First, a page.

ARE YOU A WOMAN ABOVE THE AGE OF 18 WHO IS HIV-POSITIVE AND: TRYING TO GET PREGNANT? ARE PREGNANT? HAVE BEEN PREGNANT POST-DIAGNOSIS?
YOUR PARTICIPATION IS REQUESTED!
November 17, 2012 - I am a Master's student in the Department of Sociology
at the University of Calgary interested in understanding how women infected with HIV in Calgary
experience the decision to become pregnant in order to mother, and experience pregnancy.
I would like to invite you to contribute your experiences to this area of interest
in women's lives, by talking with me about your experiences.
In appreciation of your time you will receive
a $25 git card to The Real Canadian Superstore
For more information about this study
or to volunteer for this study, contact:
Ms. Sonja Schuetz
Department of Sociology Faculty of Arts
(403) 542- 5257
This study has been reviewed by, and received ethics approval through, The University of Calgay Conjoint Facultiies Research Ethics Board.
Research context: In Canada, a prevention-of-mother-to-child-transmission (PMTCT) plan is in place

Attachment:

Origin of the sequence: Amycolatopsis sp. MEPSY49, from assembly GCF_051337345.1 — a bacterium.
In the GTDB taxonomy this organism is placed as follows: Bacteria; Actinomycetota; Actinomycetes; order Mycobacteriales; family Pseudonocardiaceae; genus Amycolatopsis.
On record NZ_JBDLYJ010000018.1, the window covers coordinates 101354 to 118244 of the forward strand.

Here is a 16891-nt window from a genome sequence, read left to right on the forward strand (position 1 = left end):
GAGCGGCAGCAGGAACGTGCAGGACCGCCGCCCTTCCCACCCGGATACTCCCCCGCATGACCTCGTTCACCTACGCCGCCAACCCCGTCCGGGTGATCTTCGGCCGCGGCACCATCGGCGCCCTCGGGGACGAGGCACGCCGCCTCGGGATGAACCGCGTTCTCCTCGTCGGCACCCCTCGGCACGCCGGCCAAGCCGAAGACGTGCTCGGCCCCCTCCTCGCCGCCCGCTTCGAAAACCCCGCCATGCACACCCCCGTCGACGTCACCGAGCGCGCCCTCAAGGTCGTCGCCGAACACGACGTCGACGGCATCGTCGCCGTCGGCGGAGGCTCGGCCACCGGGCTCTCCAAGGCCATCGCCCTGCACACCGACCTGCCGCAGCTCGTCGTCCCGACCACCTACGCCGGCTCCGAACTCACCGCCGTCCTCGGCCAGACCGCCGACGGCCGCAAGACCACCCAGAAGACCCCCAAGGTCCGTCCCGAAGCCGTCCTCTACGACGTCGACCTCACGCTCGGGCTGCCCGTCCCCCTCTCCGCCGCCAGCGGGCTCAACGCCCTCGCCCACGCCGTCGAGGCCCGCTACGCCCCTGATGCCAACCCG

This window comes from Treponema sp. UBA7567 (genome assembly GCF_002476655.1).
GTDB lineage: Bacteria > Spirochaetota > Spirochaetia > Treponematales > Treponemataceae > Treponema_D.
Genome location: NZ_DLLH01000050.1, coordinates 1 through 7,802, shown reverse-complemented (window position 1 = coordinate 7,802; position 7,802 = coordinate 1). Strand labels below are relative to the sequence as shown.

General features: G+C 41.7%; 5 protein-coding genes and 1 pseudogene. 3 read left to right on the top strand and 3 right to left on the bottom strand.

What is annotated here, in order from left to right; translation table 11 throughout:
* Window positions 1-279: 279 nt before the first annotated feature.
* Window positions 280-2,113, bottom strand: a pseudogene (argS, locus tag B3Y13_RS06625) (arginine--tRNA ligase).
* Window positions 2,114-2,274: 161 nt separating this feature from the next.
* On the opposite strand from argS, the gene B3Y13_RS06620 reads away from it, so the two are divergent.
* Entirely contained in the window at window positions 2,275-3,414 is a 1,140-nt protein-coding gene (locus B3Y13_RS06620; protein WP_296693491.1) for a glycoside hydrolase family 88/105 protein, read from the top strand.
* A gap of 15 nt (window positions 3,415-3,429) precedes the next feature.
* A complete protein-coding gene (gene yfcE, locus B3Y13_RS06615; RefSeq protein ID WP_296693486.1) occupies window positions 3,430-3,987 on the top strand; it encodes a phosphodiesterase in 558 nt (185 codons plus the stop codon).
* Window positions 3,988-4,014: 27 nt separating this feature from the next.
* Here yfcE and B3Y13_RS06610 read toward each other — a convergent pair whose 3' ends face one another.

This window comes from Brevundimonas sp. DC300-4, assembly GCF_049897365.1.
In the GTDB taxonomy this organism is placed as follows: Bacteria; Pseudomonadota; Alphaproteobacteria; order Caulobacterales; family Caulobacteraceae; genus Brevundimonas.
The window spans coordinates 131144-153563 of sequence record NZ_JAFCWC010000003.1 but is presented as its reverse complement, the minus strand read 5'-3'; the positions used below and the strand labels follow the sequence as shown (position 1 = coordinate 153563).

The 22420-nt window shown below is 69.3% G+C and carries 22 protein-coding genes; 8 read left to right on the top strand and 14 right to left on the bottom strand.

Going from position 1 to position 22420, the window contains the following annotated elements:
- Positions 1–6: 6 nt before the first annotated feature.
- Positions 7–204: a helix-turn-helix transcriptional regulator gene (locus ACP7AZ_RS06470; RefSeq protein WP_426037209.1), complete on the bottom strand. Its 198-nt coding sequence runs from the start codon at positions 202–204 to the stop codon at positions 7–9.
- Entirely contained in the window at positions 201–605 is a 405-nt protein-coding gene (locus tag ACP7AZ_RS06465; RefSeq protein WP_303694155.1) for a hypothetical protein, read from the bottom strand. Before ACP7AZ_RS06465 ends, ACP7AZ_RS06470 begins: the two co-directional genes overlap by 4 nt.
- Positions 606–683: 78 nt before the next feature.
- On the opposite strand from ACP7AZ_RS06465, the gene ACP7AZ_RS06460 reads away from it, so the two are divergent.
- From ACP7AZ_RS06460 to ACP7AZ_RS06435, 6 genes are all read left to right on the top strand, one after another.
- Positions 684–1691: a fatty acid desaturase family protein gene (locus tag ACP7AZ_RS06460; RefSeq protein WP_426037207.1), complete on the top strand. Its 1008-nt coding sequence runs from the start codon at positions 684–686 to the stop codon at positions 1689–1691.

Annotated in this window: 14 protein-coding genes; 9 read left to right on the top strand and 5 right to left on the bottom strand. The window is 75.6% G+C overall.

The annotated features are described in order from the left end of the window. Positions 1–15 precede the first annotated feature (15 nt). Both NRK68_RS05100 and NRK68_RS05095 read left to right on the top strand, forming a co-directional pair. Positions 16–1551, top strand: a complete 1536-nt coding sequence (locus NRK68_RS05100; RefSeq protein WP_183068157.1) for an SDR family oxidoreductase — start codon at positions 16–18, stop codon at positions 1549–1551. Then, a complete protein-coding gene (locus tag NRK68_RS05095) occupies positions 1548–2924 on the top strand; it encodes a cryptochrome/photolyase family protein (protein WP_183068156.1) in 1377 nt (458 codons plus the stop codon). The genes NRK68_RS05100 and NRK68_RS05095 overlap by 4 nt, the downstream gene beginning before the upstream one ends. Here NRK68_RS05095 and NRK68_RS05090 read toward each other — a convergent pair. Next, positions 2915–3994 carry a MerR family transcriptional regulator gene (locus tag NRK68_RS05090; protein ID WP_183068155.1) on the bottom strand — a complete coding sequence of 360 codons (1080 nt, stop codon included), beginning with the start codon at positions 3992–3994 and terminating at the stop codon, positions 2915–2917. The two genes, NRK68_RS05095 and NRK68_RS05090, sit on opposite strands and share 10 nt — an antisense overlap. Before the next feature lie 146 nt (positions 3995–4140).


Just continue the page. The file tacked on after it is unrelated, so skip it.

to decrease the number of infants perinatally exposed to human immunodeficiency virus (HIV) (Public Health Agency of
Canada, 2010). This federal initiative seeks to prevent transmission of new infections, slow the progression of
HIV and improve quality of life and reduce social and economic impacts of HIV (Public Health Agency of
Canada, 2007). The accessibility and provision of antiretroviral therapy, one strategy to reduce
mother-to-child-transmission (MTCT), has both decreased MTCT, as well as increased the number
of women infected with HIV who desire to bear children, in Canada (Public Health Agency of
Canada, 2010). In addition, the average life-expectancy of HIV individuals has improved
with the implementation of antiretroviral drugs. This increases the chances that
HIV-positive women will bear HIV-negative children and raise children to adulthood (Mantell et al., 2009).